Many years ago, Johnson O’Connor, a Harvard graduate in philosophy, realized that happy, productive, achieving, pace- setting leaders, professionals, craftsmen, and artists were generally engaged in work for which they had natural ability. This prompted O’Connor to devise a battery of tests for measuring ability—a battery still used by the Johnson O’Connor Research Foundation. Johnson O’Connor and his colleagues identified nineteen of these traits, and no doubt there are more. Each year thousands of our seminar participants inquire about the non-profit Johnson O’Connor testing centers. Many follow through to take the aptitude tests, whose substantial cost is well worth the investment because they can give excellent leads to individual potential.
The tests are broken down into categories:
Personality determines if a person is objective—best suited for working with others—or subjective and more suited for specialized individual work. Roughly three-quarters of the more than 700,000 clients tested in eighty-some years have revealed objective personalities.
Graphoria identifies clerical ability and ability to deal with figures and symbols—abilities necessary for performing bookkeeping, editing, and secretarial tasks at high levels of speed and efficiency. Graphoria is usually also a good indicator of how well a person will do in school.
Ideaphoria measures creative imagination and the ability to express ideas, which is needed in fields such as sales, advertising, teaching, public relations, and journalism.
Structural visualization tests the ability to visualize solids and think in three dimensions. This aptitude, often possessed by concrete thinkers who do less well with abstract thinking, is critical for engineers, mechanics, and architects.
Inductive reasoning, which helps form logical conclusions from fragmented facts, is important for lawyers, researchers, diagnostic physicians, writers, and critics—all of whom must be able to move quickly from the particular to the general, perceiving patterns—and the big picture—from a collection of details.
Analytical reasoning is necessary for writers, editors, computer programmers, and others who must organize concepts and ideas into classifications and/or sequences.
Finger dexterity is needed for all forms of manual or mechanical work, including word processing. It is also important for creative arts such as sculpting and piano playing.
Tweezers dexterity is the skill in handling small tools with precision, which is vital for professions such as surgery, watchmaking, and assembling microchips. Surprisingly, there is little correlation between this skill and finger dexterity.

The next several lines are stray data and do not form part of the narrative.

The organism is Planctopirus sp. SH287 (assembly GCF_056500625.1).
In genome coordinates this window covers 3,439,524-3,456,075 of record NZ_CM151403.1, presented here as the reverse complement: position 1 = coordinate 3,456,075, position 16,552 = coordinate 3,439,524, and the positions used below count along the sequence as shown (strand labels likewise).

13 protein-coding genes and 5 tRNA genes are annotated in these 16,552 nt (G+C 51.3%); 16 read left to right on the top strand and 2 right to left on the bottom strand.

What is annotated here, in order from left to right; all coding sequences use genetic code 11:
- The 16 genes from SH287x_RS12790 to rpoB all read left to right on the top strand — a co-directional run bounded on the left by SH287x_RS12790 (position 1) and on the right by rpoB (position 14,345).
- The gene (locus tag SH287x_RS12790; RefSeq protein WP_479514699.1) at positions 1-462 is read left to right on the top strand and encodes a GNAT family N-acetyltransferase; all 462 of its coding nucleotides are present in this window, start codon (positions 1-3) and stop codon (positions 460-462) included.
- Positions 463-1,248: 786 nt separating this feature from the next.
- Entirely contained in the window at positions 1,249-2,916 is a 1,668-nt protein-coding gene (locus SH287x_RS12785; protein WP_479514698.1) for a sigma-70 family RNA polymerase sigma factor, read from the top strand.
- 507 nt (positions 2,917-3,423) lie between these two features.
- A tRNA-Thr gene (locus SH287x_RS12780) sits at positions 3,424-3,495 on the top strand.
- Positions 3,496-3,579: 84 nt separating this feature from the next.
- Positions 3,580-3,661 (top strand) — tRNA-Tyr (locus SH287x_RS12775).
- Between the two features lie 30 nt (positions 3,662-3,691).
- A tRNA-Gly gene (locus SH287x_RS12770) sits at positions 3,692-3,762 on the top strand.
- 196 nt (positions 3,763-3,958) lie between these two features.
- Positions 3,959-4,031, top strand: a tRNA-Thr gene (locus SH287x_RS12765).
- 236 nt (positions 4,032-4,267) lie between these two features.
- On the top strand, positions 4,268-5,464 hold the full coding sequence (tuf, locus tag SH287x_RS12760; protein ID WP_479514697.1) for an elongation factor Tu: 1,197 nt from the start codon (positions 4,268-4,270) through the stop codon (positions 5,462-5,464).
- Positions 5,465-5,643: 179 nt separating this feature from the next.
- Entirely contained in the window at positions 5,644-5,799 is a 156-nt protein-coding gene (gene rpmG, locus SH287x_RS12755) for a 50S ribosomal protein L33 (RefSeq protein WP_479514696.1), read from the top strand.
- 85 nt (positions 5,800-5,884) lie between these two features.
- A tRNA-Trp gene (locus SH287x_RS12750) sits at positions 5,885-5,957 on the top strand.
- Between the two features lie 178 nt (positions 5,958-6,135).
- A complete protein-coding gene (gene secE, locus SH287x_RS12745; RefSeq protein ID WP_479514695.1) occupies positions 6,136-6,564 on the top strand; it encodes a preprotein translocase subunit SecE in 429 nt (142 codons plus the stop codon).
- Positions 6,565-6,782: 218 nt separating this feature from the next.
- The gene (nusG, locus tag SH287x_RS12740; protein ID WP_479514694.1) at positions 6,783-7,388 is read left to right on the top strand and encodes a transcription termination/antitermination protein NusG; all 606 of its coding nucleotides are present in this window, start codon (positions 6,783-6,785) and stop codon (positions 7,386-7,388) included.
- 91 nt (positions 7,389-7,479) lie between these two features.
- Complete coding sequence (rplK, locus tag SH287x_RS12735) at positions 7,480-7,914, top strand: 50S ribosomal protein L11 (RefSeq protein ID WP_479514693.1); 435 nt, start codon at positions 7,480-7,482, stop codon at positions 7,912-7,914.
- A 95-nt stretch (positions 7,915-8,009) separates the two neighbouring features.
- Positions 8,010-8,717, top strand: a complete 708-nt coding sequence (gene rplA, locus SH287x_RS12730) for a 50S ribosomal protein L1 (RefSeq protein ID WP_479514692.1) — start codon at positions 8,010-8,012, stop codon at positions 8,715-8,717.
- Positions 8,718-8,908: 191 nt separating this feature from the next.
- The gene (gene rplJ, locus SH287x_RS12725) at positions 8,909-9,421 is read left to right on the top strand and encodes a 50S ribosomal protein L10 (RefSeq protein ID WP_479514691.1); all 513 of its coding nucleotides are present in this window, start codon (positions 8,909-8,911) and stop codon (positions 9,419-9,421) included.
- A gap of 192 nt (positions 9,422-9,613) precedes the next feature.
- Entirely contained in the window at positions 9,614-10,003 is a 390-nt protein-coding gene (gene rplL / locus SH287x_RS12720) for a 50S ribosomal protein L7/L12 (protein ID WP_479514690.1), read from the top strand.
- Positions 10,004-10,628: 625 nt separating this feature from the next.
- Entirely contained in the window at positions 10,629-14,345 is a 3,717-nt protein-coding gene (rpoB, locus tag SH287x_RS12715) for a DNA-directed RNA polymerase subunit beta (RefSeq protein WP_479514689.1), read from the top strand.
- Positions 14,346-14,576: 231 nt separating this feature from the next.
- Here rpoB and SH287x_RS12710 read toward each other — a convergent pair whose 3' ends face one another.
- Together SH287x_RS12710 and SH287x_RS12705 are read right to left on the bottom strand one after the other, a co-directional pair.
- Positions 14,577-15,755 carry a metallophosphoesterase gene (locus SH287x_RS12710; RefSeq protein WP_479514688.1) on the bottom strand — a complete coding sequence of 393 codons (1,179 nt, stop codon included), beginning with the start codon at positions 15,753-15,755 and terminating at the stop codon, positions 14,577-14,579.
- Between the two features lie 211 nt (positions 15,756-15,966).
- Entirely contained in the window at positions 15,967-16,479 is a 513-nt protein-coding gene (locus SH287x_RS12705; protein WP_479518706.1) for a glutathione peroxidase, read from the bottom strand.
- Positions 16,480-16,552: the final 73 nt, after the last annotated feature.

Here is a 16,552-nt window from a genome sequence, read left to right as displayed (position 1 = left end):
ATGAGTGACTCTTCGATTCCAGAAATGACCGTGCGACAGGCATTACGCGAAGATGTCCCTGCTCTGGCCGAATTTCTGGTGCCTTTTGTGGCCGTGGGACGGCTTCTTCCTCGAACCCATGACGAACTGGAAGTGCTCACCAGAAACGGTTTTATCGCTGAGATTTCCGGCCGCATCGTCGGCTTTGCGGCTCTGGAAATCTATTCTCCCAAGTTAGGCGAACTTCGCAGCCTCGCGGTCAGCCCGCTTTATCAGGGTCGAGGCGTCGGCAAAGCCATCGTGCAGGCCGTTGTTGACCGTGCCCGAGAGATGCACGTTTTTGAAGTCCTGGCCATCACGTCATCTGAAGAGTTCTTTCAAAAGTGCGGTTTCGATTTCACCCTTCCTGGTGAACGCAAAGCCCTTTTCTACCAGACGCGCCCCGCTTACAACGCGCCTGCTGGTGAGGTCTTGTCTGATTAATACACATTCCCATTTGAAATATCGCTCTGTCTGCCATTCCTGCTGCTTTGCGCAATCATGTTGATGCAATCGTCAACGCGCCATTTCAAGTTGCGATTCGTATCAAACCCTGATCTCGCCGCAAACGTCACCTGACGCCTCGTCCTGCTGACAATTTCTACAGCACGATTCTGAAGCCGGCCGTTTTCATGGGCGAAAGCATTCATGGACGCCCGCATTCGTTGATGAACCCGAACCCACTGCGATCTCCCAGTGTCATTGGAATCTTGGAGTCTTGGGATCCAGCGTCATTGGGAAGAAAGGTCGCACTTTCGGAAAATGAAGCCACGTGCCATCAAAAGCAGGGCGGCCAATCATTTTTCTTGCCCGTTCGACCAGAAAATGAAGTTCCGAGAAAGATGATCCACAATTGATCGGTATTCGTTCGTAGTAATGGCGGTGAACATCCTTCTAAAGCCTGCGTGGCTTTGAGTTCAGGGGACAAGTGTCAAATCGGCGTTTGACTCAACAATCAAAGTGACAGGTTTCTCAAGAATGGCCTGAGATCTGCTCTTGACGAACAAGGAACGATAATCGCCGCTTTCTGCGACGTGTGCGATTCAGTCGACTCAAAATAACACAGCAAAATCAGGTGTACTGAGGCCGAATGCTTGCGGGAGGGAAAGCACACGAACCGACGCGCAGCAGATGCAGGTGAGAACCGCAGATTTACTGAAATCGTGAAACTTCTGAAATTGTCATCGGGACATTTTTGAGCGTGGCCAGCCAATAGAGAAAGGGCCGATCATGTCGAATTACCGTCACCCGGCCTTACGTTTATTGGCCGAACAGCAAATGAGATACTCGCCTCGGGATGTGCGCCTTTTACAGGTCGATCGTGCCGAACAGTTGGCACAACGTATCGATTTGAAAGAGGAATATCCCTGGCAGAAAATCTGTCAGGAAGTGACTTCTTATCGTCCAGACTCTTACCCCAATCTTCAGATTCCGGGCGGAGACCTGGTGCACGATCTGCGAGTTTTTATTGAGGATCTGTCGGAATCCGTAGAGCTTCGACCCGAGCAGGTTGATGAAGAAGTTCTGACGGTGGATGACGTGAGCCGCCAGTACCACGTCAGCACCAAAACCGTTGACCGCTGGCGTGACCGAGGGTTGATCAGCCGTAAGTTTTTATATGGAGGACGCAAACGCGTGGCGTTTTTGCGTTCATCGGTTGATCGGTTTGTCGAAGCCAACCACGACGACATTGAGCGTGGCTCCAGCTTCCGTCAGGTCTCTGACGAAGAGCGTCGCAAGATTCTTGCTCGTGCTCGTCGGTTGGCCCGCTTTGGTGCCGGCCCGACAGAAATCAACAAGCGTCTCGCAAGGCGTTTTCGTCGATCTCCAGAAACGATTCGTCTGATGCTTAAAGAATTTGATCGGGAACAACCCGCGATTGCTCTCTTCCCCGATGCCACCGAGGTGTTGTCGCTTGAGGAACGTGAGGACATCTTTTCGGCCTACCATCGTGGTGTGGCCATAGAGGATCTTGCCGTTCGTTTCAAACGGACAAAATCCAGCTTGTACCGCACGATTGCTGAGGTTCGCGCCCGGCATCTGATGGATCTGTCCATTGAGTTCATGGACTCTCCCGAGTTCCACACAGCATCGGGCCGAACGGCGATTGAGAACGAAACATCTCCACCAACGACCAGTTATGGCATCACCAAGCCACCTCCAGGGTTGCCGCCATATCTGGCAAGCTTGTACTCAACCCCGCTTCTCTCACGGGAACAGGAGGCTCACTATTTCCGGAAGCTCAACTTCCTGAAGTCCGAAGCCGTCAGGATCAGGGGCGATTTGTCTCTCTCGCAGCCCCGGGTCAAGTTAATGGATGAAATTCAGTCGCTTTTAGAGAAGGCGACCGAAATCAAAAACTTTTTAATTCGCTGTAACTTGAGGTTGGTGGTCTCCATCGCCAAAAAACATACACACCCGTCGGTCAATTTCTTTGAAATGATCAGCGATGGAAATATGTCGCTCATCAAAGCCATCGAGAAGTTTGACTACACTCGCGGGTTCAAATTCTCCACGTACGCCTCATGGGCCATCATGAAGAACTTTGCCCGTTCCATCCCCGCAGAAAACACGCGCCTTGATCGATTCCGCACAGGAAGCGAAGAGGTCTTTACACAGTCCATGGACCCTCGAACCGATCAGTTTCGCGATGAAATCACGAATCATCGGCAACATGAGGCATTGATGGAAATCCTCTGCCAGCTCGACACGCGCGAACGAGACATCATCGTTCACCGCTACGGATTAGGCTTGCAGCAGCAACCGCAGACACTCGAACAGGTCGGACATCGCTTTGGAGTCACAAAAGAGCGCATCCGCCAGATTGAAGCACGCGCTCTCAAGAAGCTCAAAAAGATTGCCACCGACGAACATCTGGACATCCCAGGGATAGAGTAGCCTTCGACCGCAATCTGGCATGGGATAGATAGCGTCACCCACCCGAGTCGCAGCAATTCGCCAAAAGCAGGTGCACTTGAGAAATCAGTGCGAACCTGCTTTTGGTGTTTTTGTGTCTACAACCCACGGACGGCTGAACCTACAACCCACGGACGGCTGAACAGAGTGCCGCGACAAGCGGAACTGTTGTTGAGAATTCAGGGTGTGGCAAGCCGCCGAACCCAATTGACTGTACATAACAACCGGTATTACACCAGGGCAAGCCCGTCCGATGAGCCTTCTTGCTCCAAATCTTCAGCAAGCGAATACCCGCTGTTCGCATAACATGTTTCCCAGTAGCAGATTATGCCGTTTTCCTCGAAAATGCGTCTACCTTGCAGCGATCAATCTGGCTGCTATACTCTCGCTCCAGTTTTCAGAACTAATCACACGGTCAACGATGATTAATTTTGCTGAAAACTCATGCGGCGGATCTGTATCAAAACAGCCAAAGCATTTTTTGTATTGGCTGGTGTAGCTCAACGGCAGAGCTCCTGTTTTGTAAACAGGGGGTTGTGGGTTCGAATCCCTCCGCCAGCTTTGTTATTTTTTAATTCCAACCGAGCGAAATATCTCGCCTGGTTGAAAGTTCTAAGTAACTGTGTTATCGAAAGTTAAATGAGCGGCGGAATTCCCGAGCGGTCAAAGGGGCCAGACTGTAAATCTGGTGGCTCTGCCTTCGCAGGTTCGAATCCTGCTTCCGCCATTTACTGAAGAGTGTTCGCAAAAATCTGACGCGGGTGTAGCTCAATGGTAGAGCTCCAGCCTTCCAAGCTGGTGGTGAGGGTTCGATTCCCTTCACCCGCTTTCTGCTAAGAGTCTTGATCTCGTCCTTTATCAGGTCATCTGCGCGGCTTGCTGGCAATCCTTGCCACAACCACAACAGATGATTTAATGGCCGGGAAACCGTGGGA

Observation, the ability to take careful notice, is tested by showing examinees a photograph of a number of objects, then asking them to identify the slight changes in ten more photos of the same objects. Valuable for artists and painters, keen powers of observation are especially useful for researchers and investigators of all kinds, as in the study of microscopic slides.
Design memory, the ability to remember designs of all kinds, is extremely helpful for everyone who works with plans or blue- prints as well as in art.
Tonal memory is the ability to remember and reproduce sounds.
Timbre discrimination measures the ability to distinguish sounds of the same pitch and volume.
Number memory, the ability to store many things in the mind at the same time, is useful in professions such as the law, medicine, and scholarship—that require summoning quantities of facts and information on which to base judgments, diagnoses, or determinations.
Numerical reasoning, an aptitude for identifying relationships among sets of numbers, is most helpful in bookkeeping, accounting, computer programming, and actuarial work.
Silograms measure the ability to learn unfamiliar words and languages. Vital for translators, this skill is also important for speech teachers, language teachers, and persons doing written translation work.
Foresight is the ability to keep the mind on a distant goal and visualize paths and obstacles. Market research analysts, sales fore- casters, political scientists, diplomats, politicians, and corporate leaders are among the many who need foresight.
Color perception, the ability to distinguish colors, is obviously essential for fashion designing, multimedia graphic artists, painting, interior decorating, and advertising—and for all professions and crafts involving art and layout functions.=
Most people tested by the Johnson O’Connor Foundation have three to five strong aptitudes; few have more than seven. In some of his earliest tests, Johnson O’Connor found a distinct correlation between vocabulary and career success. O’Connor consultants now stress the continuing importance of vocabulary. “The aptitudes point which direction a person should go,” concludes an O’Connor Foundation research paper, “[and] the vocabulary level predicts how far a person will go in his or her chosen career.” Another way to say this is that limited vocabulary and feeble ability to communicate keep many people with excellent abilities of other kinds from developing them.
Confirming the much-publicized fall in college entrance test scores of recent years, Foundation records show that the vocabulary skills of eighteen-year-olds declined dramatically during the past 50 years. The good news is that vocabulary, far more than any of the basic, natural aptitudes, can be improved with effort and discipline. the difference between an excellent and a mediocre vocabulary is only 3,500 words. One of the most important pieces of advice you can absolutely depend upon is the critical need for you to read to your infants, read with your toddlers and pre-adolescents and foster a family dedication to reading as one of most enriching family activities. The people who read the most, are the most successful, regardless of their occupations.